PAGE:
Orillia Council approved $65,000 to fund the defense of the Notice of Application for Judicial Review filed by Ward 3 Coun. Jay Fallis against the City of Orillia and Principles Integrity, the City’s Integrity Commissioner.
Coun. Fallis was found to be in breach of Council’s Code of Conduct when he shared confidential documents with more than one lawyer without Council’s authority. Following a detailed investigation and thorough report from Principles Integrity, Council unanimously decided to follow the recommendations of the Integrity Commissioner, which included a suspension of pay for a period of 45 days.
Coun. Fallis was advised by the Integrity Commissioner that there was “no ethical concern in seeking his own legal counsel” but was advised that sharing of any confidential information would likely result in a breach of Council’s Code of Conduct (Paragraph 62 of the Principles Integrity Recommendation Report – page 49 of the Council agenda).
“Coun. Fallis was found to be in breach of the Code of Conduct because he arbitrarily shared confidential documents with two lawyers without any authority to do so, not because he sought legal advice. Any councillor can seek their own independent legal advice. Where the line is drawn is sharing clearly stamped confidential documents with outside parties, even external legal counsel,” said Mayor Steve Clarke.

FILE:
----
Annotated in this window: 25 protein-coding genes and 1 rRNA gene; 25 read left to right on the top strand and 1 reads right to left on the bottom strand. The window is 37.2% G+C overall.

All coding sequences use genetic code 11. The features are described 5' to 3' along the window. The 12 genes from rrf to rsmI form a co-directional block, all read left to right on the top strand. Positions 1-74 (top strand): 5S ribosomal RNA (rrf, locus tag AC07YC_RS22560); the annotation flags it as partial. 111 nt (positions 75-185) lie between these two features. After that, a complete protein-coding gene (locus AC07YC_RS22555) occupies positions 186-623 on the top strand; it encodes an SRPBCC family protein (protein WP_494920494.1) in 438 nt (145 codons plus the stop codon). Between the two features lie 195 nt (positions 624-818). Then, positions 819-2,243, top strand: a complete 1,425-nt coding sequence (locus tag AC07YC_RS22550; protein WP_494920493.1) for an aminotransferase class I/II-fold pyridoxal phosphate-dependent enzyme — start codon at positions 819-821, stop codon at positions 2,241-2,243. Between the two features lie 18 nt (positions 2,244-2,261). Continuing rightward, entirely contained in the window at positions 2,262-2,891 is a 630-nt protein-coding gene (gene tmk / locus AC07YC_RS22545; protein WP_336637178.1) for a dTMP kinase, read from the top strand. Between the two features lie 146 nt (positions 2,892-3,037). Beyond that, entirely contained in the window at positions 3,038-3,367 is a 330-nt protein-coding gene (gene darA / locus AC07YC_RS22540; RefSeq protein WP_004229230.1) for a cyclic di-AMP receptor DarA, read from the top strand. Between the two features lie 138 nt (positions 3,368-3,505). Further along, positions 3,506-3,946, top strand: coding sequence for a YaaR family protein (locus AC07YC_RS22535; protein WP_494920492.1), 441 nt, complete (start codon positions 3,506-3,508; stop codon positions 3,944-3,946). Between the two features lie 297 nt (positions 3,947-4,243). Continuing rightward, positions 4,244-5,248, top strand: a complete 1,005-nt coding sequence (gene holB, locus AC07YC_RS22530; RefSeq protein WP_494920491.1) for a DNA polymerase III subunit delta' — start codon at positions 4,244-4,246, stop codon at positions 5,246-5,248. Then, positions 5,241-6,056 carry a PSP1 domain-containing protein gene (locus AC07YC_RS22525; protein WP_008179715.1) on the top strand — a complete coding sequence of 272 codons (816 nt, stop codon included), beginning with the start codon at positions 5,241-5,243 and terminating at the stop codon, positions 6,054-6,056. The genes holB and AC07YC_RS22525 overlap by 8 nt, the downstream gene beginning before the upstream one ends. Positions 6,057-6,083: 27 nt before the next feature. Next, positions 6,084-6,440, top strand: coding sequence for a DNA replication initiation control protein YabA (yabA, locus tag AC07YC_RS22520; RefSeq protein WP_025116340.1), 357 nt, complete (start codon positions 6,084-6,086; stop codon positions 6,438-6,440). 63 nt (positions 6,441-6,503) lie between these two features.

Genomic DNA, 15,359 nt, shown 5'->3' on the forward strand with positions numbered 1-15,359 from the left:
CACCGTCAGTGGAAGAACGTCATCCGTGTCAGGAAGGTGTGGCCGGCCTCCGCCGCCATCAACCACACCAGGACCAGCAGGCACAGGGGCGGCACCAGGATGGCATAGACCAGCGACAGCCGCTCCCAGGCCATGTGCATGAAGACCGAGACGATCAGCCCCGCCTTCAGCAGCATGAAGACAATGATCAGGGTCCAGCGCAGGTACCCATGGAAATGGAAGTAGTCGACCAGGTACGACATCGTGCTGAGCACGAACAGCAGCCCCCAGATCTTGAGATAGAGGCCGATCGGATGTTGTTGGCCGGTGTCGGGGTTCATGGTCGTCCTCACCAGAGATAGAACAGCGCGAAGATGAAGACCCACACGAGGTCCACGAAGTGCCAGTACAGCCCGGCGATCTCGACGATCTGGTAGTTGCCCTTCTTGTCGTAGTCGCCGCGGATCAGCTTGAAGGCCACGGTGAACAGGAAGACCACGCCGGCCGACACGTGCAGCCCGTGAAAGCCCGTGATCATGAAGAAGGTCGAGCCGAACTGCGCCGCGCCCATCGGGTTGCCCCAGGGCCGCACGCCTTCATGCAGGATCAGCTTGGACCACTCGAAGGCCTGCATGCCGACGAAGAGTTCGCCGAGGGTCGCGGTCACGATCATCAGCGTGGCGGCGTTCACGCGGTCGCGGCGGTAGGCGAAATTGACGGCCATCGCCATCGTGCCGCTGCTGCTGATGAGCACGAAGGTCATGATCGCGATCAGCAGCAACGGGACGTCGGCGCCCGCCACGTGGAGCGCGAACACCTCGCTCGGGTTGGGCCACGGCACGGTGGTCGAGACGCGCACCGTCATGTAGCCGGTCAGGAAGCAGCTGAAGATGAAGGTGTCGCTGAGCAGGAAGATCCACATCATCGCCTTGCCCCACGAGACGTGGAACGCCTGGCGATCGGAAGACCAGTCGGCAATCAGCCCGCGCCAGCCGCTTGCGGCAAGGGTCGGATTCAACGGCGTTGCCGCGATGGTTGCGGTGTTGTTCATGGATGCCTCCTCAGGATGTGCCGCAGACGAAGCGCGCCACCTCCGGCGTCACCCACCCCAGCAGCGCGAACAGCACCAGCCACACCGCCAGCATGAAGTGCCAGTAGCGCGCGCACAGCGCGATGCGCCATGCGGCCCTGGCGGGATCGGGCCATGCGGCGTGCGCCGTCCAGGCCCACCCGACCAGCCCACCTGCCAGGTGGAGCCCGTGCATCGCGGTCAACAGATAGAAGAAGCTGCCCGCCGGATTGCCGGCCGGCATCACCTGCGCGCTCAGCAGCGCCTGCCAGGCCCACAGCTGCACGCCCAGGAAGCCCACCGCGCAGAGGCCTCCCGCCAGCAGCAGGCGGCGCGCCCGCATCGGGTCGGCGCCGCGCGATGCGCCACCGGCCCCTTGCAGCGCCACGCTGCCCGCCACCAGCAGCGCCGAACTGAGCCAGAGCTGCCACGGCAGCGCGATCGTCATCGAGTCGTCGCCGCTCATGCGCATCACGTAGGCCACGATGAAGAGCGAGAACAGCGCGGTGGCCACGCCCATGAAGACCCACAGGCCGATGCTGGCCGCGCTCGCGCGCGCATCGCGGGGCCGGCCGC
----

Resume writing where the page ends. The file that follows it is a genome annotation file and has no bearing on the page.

The City intends to defend against the Notice of Application for Judicial Review as it undermines fundamental principles of law (section 223.2 of the Municipal Act) and governance (Council Code of Conduct and Council’s Legal Privilege). As the matter is now before the Divisional Court, the City will be unable to provide further comment.
A Judicial Review is a process by which courts make sure that the decisions of administrative bodies are fair, reasonable, and lawful. The Divisional Court hears applications for judicial review of decisions of administrative bodies in Ontario by virtue of s. 6(1) of the Judicial Review Procedure Act, R.S.O 1990, c J.1.
In an application for judicial review, a party asks a three-judge panel of the Divisional Court to change or set aside a decision of an administrative body where the party can show an error was made that warrants action by the Court. Judicial review is not an opportunity to re-argue the case, but rather to show that the decision-maker failed to properly exercise its decision-making powers.
(Photos by Swartz – SUNonline/Orillia)